Reviews by SonoDaten
Phenomenal Artwork and Soundtrack; Good StorySonoDaten | April 20, 2014 | Review of Bastion
I had played Bastion for all of about five minutes on a friend's computer some time ago and enjoyed it.
The basis of the story is that the protagonist, a little boy, is a survivor of a cataclysmic event known as The Calamity that has wiped out virtually everything of the city he once lived in. The boy travels to the Bastion, the designated destination for survivors of such an event if it were to occur. From there, the boy much travel to different places and collect cores in order to expand the Bastion and rebuild while finding other survivors along the way.
Throughout the entirety of the game, the beautiful art and soundtrack was what kept me trapped in the game's grip. It strikes a nice balance between being naturally beautiful while also keeping the theme of post-apocalyptic city-scape (where appropriate). This allows it to mirror the boys journey: in the face of untold destruction and despair, there is yet a reason to hope. The camera is locked in a certain position, but it allows the player to see almost all of the field. The only problem I encountered was when going behind some objects (which become translucent upon doing so) or going around them, I misjudged how much space I had and fell off the map.
It should be noted now that I played the game while using an Xbox 360 controller, and I have not played using the computer controls. With that in mind, the controls were fairly simple: two weapons, one controlled with the X button and the other with B; a special skill that corresponded with one of these weapons controlled by RT; and a shield that could be used with either LT or the LS. This does give the game a hack-and-slash/button-mashing feel to it, but the variety of weapons both long- and short-range allow the player to mix-and-match for their preferred style or for what they're going up against. The monsters in each level do change depending on your environment, which makes levels feel unique.
In comparison, the story seemed a little slow. It picks up considerably near the end, but for the bulk of the game the player is left wondering exactly what has happened and why because not much is explained outside of what the objectives are or what the endgame of it all is, though all are revealed in good time. Personally, though, I am the type of player who prefers to squeeze as much current information out of NPC's as possible so as to know as much about the world as possible, so this naturally put me off just slightly (However, I could also see how this was appropriate considering The Calamity had destroyed most of the world!).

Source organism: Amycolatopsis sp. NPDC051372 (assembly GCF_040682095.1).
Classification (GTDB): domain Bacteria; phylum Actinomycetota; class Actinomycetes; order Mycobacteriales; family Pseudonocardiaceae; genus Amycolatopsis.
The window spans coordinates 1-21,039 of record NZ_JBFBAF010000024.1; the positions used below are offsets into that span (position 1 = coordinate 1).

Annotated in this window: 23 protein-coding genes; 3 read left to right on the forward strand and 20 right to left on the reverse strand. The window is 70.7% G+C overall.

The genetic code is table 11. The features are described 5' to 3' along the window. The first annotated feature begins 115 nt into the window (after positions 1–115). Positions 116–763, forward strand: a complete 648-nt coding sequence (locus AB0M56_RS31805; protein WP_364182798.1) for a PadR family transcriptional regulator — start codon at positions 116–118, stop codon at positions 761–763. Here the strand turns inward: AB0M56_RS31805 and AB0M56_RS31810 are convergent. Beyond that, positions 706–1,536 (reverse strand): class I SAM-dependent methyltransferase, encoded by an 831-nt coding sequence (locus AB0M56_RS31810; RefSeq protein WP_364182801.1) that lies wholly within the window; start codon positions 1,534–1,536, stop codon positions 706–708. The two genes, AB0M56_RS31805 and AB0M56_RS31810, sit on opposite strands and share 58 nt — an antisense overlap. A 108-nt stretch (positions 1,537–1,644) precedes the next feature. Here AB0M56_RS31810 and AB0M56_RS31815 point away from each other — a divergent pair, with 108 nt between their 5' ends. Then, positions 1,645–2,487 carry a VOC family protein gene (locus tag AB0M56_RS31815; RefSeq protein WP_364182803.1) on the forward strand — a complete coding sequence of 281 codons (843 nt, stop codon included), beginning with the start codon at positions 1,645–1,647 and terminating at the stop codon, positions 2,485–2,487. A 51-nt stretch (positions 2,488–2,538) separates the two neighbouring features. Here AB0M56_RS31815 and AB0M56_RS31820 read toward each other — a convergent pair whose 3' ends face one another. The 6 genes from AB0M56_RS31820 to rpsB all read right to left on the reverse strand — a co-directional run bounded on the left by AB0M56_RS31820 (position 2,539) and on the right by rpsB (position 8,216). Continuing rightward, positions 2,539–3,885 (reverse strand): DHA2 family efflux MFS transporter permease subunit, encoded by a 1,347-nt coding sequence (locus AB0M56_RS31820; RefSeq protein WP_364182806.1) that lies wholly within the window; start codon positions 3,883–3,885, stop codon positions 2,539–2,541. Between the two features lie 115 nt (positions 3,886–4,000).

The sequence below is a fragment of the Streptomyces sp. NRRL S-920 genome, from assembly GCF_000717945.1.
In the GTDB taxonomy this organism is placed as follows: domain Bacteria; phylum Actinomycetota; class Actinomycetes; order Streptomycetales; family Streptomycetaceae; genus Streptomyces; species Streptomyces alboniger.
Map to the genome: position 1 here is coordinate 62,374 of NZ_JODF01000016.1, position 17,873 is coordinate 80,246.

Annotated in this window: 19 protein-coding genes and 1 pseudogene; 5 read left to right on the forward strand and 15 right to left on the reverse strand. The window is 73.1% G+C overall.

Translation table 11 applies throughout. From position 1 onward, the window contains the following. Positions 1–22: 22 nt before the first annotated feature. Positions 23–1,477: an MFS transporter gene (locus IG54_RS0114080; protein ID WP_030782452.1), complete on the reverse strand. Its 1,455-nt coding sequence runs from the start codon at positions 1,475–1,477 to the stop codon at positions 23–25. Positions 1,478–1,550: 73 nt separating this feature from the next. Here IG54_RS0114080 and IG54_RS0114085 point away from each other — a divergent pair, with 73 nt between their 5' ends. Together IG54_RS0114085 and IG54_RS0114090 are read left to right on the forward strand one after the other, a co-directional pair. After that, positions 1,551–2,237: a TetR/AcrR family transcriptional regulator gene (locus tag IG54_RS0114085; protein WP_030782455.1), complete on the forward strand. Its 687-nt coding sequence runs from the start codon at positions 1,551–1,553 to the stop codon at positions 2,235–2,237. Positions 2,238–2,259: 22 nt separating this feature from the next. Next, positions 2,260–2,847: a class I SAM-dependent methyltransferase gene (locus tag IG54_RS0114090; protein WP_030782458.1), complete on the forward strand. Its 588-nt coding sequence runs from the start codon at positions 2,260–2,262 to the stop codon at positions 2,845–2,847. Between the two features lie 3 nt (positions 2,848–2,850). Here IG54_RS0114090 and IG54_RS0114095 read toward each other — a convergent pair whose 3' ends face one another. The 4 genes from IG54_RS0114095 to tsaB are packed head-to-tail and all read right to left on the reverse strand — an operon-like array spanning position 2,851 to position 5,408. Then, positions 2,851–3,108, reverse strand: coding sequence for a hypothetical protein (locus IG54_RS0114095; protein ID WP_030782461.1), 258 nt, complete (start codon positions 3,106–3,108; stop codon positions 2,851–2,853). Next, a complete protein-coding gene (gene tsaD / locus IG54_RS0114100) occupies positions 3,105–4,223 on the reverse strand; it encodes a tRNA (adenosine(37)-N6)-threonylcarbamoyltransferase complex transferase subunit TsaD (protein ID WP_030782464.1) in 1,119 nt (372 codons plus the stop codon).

All in all, Bastion was a fantastic game that literally reduced me to tears by the time it was over. It is hands down a game that any person interested in RPGs should definitely own and I would highly recommend it.
Great Battle System, Backdrop, and Story, but Forgettable QuestsSonoDaten | Jan. 7, 2014 | Review of Kingdoms of Amalur - Reckoning - US & Canada
Kingdoms of Amalur: Reckoning is a good game for players who enjoy RPGs. The graphics are aesthetically pleasing and the art style is a very refreshing step away from realism. The battling mechanics are without a doubt one of the best features of the game, and it is actually rewarding to think out combos while fighting. The Destiny System also deserves to be mentioned here. It's a phenomenally revolutionary take on the classic "class and specialization" portion of creating a character. Your character's class is defined as a single card selected from a group of cards, and more cards become available depending on where you allocate your ability points. These cards offer perks and new abilities (for certain builds) that are tailored to that play style. There are even cards for hybrid classes! The best part? You can switch which card you have designated at any time. No waiting for a level up or paying in-game currency to have some wizard change it for you--you can change which Destiny you want whenever and wherever. The story itself is rather engaging--as the protagonist is a person without a fate in a realm where the future is a defined path for each being. And if you don't like main quests, there are plenty of side quests for you to do. Like, seriously. Side quests for days. I'm not kidding. These side quests suffer from the idea of "quantity > quality," I'm afraid. The quests are often boring and fall flat when compared to the larger side quests, rendering the quests themselves and all involved largely forgettable. There are also guild quests for those who are interested in that sort of thing. All in all, Kingdoms of Amalur is a solid game and an enjoyable RPG experience.